December 15, 2004

The rape of Greek terminology

The use of newly-coined terms with Greek roots in many branches of science continues, for three main reasons: (i) the use of words of Greek origin continues the scientific tradition of the past (ii) composites are easily formed in the Greek language unlike many other languages of the word, (iii) the Greek language in its classical form is a timeless medium of communication, and thus avoids potential problems with the evolving semantics of words drawn from vocabularies of living languages.

A post at the Genealogy-DNA list is a great example of the dangers inherent in the demise of classical learning. In ages past, many scientists had a humanistic education or could refer to colleagues who did so, and this accounts for so many of the Greek terms used in modern discourse. Today, this is not the case, leading to many suggestions of words which amount to a rape of terminology.

Some examples from the above-linked post:

"anthrogenealogy" instead of "anthropogenealogy"
"genetealogy" for "genetic genealogy"
"begetealogy" allegedly a combination of "beget" and "genealogy" which fails both for being a composit of an English with a Greek word, and for not actually including the second part "genealogy" in the composite word, and for the awful hiatus "ea"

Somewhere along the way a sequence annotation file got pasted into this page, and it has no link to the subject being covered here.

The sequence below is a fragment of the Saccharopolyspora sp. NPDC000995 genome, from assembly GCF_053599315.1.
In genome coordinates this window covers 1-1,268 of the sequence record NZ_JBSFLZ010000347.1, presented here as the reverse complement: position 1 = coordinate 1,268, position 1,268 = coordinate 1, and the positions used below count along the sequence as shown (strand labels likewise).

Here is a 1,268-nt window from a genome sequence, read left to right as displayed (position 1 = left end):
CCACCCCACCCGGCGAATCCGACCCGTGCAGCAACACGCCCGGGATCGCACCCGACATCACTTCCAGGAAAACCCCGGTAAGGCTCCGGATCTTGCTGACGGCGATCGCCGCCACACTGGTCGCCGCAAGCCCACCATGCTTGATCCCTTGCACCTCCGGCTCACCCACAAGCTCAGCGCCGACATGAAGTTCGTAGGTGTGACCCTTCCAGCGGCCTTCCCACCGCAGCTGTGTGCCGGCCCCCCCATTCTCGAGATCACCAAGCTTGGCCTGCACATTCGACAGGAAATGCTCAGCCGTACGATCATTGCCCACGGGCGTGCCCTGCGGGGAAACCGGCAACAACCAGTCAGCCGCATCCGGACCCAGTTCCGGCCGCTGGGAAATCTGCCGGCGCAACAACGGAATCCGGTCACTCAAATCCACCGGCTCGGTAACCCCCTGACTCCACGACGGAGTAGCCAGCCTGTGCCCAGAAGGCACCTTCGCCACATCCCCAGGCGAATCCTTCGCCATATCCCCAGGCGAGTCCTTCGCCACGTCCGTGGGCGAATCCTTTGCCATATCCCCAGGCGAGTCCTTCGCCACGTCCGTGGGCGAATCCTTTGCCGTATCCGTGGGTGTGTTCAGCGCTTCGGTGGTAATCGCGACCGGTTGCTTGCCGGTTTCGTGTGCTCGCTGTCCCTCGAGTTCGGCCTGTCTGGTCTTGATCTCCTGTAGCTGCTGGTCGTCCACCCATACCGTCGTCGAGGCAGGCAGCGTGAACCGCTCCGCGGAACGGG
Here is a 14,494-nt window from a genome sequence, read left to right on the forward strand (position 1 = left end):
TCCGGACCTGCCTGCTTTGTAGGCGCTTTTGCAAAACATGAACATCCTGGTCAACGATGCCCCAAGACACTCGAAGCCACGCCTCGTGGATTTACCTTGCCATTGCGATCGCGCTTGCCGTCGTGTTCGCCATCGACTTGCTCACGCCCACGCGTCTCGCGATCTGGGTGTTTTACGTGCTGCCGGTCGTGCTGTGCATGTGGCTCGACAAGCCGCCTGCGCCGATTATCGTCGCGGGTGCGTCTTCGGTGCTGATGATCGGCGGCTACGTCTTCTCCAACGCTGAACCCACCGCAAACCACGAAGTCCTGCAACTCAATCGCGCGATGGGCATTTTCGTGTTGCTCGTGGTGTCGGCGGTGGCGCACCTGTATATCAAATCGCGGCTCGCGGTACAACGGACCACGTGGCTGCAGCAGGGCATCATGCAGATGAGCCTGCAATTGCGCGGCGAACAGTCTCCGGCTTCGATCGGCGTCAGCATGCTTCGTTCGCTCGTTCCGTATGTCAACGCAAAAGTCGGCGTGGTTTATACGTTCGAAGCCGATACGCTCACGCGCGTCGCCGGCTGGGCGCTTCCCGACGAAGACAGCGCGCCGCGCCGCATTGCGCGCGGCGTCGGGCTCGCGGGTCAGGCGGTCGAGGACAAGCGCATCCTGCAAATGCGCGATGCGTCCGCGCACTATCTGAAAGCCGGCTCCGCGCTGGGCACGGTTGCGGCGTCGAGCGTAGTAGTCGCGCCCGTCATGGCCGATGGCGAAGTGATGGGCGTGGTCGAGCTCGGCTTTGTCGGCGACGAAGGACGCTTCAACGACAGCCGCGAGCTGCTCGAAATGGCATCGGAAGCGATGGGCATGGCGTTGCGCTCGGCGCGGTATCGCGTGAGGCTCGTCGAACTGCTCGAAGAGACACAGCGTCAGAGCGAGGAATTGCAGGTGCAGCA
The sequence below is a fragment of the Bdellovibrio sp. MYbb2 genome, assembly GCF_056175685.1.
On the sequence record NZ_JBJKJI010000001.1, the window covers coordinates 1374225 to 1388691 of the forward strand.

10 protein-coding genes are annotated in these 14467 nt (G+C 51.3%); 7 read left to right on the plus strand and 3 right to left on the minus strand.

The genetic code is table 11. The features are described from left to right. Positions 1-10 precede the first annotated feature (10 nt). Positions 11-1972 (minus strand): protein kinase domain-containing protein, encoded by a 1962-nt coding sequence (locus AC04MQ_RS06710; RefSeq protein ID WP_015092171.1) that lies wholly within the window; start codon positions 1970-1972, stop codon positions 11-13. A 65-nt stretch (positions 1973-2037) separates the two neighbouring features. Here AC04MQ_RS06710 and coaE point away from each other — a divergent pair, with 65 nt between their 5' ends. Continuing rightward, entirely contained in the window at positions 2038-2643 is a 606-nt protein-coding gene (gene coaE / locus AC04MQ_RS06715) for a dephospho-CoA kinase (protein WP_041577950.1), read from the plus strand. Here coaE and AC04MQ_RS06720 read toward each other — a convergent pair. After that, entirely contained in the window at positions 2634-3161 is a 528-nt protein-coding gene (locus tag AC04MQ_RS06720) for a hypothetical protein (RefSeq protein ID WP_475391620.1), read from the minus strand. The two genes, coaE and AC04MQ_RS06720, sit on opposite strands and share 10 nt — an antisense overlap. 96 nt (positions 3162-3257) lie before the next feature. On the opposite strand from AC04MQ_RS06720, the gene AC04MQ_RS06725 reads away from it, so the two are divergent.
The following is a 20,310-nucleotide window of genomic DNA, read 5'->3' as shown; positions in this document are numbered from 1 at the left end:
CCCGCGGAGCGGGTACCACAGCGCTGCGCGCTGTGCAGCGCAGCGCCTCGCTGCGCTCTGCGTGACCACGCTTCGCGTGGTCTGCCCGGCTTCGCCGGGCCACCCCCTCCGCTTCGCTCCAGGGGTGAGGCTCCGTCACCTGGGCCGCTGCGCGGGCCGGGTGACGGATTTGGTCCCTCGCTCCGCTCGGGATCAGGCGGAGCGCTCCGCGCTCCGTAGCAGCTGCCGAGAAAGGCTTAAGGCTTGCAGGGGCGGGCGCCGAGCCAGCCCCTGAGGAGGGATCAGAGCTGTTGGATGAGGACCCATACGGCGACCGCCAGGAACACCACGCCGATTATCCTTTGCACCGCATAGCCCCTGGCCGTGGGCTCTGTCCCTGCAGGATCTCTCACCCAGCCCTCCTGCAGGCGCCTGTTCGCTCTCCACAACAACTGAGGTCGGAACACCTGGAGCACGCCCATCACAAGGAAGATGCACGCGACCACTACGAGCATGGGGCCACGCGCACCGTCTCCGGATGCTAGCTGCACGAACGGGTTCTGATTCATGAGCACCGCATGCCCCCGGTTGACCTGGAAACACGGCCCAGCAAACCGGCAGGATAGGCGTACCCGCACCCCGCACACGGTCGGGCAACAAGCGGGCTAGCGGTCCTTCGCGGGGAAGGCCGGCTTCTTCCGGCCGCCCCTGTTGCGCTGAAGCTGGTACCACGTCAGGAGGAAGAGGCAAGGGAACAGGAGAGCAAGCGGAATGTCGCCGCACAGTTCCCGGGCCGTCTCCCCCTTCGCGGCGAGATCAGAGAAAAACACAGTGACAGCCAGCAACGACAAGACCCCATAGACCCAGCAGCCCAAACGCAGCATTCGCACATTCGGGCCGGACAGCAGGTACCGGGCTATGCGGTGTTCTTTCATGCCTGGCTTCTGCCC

"parentealogy" allegedly a combination of "parent" and "genealogy"

Of course it is understandable that people want to invent new terms to express new ideas. But, one doesn't always need to form a new compound for every new word. If a venerable discipline like "Organic Chemistry" does not need an abbreviation, neither does "Genetic Genealogy".

Moreover, if someone is hell-bent on inventing new terms, they should at least consult an expert.


Yet another "expert" suggests that "genealogy" itself ought to be changed to geneology because allegedly "genealogy" includes "alogy" which means "NOT logical". A knowledgeable reader corrects the continued abuse of the Greek language.

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